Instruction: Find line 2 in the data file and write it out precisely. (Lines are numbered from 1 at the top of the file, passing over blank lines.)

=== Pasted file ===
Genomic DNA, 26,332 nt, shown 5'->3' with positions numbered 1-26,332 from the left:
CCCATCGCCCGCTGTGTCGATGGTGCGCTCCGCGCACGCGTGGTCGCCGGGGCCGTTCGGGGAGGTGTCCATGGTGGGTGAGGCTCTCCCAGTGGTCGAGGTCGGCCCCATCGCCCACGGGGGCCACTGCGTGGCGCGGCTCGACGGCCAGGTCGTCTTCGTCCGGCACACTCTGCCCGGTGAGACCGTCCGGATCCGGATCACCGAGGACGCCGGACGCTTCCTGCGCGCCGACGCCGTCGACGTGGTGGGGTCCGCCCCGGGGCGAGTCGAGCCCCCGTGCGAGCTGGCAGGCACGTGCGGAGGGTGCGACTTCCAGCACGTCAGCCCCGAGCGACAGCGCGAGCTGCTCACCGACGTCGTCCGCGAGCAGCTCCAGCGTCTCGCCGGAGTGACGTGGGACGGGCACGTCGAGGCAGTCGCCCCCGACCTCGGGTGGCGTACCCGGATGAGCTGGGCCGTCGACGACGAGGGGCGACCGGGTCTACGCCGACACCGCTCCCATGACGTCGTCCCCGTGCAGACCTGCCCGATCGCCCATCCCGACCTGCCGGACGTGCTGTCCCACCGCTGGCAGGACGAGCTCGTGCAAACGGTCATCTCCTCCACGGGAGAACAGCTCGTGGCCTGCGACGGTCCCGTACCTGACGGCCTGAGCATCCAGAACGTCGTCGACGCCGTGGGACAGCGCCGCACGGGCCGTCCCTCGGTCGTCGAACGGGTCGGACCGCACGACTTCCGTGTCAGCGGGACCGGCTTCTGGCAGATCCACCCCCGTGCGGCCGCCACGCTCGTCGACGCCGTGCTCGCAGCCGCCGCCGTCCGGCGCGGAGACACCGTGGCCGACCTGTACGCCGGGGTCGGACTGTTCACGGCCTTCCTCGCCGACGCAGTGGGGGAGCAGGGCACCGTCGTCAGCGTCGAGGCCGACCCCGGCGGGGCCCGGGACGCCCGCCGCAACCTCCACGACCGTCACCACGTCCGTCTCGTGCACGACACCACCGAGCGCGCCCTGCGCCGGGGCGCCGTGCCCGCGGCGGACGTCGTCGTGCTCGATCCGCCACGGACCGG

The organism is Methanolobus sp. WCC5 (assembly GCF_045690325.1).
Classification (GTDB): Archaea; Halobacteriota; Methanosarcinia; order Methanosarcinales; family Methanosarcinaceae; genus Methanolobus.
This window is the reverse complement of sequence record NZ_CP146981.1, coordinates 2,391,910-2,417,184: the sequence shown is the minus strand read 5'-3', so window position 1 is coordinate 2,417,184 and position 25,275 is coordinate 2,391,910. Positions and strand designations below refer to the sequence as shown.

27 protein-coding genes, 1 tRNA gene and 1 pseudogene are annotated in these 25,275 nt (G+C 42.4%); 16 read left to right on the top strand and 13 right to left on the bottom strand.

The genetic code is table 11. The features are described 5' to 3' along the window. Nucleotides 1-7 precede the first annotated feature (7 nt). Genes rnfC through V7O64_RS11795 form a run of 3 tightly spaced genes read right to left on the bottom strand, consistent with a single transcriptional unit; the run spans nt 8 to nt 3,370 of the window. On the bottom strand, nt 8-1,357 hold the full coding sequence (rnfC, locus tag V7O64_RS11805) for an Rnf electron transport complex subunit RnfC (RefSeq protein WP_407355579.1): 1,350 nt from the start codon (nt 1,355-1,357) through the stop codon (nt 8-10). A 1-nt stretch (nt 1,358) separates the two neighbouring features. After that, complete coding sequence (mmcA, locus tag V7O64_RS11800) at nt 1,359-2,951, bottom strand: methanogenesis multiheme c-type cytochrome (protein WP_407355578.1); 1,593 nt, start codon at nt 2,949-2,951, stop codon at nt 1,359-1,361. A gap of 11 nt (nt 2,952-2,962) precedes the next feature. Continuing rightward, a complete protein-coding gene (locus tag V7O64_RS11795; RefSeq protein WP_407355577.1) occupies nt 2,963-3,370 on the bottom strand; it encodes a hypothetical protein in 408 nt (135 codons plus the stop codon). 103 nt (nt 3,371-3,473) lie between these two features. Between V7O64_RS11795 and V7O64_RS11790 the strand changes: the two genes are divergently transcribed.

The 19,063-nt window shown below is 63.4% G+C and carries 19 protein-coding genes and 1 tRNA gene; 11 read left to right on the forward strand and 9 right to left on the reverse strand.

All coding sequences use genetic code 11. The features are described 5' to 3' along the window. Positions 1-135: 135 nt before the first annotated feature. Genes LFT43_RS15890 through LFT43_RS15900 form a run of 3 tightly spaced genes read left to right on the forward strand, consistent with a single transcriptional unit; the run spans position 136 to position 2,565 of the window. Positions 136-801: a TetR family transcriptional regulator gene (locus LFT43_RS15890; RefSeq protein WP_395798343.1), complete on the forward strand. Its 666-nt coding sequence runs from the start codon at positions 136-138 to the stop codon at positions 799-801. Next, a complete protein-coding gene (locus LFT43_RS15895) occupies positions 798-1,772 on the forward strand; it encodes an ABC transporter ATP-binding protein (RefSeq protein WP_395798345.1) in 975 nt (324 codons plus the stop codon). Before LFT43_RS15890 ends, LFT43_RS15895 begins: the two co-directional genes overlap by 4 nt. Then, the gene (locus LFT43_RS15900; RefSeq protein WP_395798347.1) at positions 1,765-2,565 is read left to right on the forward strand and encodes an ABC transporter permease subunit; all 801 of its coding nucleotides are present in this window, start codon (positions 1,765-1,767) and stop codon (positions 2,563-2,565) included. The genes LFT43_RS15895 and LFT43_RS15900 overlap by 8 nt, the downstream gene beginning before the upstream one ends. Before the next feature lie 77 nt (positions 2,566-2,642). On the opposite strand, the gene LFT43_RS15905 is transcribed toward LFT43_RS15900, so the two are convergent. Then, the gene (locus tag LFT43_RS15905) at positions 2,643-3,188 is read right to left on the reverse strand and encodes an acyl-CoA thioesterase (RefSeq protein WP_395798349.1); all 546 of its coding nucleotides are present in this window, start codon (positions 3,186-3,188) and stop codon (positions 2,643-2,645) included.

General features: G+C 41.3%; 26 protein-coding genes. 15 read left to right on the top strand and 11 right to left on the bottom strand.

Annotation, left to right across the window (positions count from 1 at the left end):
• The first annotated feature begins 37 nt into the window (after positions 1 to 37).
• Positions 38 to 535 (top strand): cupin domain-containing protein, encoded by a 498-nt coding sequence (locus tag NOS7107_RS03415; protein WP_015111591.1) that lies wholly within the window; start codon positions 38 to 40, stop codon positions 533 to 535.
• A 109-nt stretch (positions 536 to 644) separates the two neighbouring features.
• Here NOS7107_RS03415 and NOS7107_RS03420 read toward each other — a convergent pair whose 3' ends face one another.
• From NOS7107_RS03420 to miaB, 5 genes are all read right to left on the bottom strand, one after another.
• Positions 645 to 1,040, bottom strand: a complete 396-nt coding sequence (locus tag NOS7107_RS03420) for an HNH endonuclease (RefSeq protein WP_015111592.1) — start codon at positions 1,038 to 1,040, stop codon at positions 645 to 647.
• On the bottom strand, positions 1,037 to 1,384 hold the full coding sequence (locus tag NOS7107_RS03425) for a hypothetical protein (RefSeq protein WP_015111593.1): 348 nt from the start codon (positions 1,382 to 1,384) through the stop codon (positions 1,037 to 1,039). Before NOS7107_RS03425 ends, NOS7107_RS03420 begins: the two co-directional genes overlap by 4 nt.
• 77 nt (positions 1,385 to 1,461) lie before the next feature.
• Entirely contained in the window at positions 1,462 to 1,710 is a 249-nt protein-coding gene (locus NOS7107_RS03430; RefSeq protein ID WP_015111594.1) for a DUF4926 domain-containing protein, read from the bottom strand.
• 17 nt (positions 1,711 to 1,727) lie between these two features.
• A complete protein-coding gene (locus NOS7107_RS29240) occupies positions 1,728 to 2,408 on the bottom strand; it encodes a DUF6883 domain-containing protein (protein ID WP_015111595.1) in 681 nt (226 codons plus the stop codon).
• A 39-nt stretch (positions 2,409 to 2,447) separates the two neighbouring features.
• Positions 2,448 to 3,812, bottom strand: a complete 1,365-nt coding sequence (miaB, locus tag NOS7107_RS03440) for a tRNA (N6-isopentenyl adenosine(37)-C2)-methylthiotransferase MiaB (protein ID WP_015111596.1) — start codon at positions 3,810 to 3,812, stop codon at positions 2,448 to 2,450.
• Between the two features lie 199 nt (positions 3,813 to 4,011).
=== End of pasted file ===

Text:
CCCATCGCCCGCTGTGTCGATGGTGCGCTCCGCGCACGCGTGGTCGCCGGGGCCGTTCGGGGAGGTGTCCATGGTGGGTGAGGCTCTCCCAGTGGTCGAGGTCGGCCCCATCGCCCACGGGGGCCACTGCGTGGCGCGGCTCGACGGCCAGGTCGTCTTCGTCCGGCACACTCTGCCCGGTGAGACCGTCCGGATCCGGATCACCGAGGACGCCGGACGCTTCCTGCGCGCCGACGCCGTCGACGTGGTGGGGTCCGCCCCGGGGCGAGTCGAGCCCCCGTGCGAGCTGGCAGGCACGTGCGGAGGGTGCGACTTCCAGCACGTCAGCCCCGAGCGACAGCGCGAGCTGCTCACCGACGTCGTCCGCGAGCAGCTCCAGCGTCTCGCCGGAGTGACGTGGGACGGGCACGTCGAGGCAGTCGCCCCCGACCTCGGGTGGCGTACCCGGATGAGCTGGGCCGTCGACGACGAGGGGCGACCGGGTCTACGCCGACACCGCTCCCATGACGTCGTCCCCGTGCAGACCTGCCCGATCGCCCATCCCGACCTGCCGGACGTGCTGTCCCACCGCTGGCAGGACGAGCTCGTGCAAACGGTCATCTCCTCCACGGGAGAACAGCTCGTGGCCTGCGACGGTCCCGTACCTGACGGCCTGAGCATCCAGAACGTCGTCGACGCCGTGGGACAGCGCCGCACGGGCCGTCCCTCGGTCGTCGAACGGGTCGGACCGCACGACTTCCGTGTCAGCGGGACCGGCTTCTGGCAGATCCACCCCCGTGCGGCCGCCACGCTCGTCGACGCCGTGCTCGCAGCCGCCGCCGTCCGGCGCGGAGACACCGTGGCCGACCTGTACGCCGGGGTCGGACTGTTCACGGCCTTCCTCGCCGACGCAGTGGGGGAGCAGGGCACCGTCGTCAGCGTCGAGGCCGACCCCGGCGGGGCCCGGGACGCCCGCCGCAACCTCCACGACCGTCACCACGTCCGTCTCGTGCACGACACCACCGAGCGCGCCCTGCGCCGGGGCGCCGTGCCCGCGGCGGACGTCGTCGTGCTCGATCCGCCACGGACCGG